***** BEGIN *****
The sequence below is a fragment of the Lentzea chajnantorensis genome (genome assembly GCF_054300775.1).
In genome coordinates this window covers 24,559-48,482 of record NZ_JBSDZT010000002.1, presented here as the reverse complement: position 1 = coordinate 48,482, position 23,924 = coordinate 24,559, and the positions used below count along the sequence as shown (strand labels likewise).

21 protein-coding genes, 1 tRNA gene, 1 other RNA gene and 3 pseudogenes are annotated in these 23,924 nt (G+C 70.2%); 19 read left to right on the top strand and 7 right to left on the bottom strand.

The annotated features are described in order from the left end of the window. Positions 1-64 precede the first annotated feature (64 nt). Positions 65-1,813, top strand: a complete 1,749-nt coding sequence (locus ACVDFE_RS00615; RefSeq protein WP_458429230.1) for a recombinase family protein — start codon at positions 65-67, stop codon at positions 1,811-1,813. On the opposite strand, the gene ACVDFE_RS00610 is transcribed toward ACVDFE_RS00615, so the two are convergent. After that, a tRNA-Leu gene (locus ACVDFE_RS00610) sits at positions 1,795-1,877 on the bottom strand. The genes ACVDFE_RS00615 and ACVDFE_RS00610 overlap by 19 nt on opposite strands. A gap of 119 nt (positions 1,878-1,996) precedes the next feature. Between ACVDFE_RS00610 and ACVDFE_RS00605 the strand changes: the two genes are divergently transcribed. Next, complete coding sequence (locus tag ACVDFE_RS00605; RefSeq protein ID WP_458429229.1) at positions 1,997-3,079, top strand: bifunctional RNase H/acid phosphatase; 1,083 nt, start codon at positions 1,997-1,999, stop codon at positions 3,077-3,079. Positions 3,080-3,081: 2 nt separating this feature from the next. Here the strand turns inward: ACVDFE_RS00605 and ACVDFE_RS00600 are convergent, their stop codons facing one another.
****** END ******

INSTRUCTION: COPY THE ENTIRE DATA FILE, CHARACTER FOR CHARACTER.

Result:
The sequence below is a fragment of the Lentzea chajnantorensis genome (genome assembly GCF_054300775.1).
In genome coordinates this window covers 24,559-48,482 of record NZ_JBSDZT010000002.1, presented here as the reverse complement: position 1 = coordinate 48,482, position 23,924 = coordinate 24,559, and the positions used below count along the sequence as shown (strand labels likewise).

21 protein-coding genes, 1 tRNA gene, 1 other RNA gene and 3 pseudogenes are annotated in these 23,924 nt (G+C 70.2%); 19 read left to right on the top strand and 7 right to left on the bottom strand.

The annotated features are described in order from the left end of the window. Positions 1-64 precede the first annotated feature (64 nt). Positions 65-1,813, top strand: a complete 1,749-nt coding sequence (locus ACVDFE_RS00615; RefSeq protein WP_458429230.1) for a recombinase family protein — start codon at positions 65-67, stop codon at positions 1,811-1,813. On the opposite strand, the gene ACVDFE_RS00610 is transcribed toward ACVDFE_RS00615, so the two are convergent. After that, a tRNA-Leu gene (locus ACVDFE_RS00610) sits at positions 1,795-1,877 on the bottom strand. The genes ACVDFE_RS00615 and ACVDFE_RS00610 overlap by 19 nt on opposite strands. A gap of 119 nt (positions 1,878-1,996) precedes the next feature. Between ACVDFE_RS00610 and ACVDFE_RS00605 the strand changes: the two genes are divergently transcribed. Next, complete coding sequence (locus tag ACVDFE_RS00605; RefSeq protein ID WP_458429229.1) at positions 1,997-3,079, top strand: bifunctional RNase H/acid phosphatase; 1,083 nt, start codon at positions 1,997-1,999, stop codon at positions 3,077-3,079. Positions 3,080-3,081: 2 nt separating this feature from the next. Here the strand turns inward: ACVDFE_RS00605 and ACVDFE_RS00600 are convergent, their stop codons facing one another.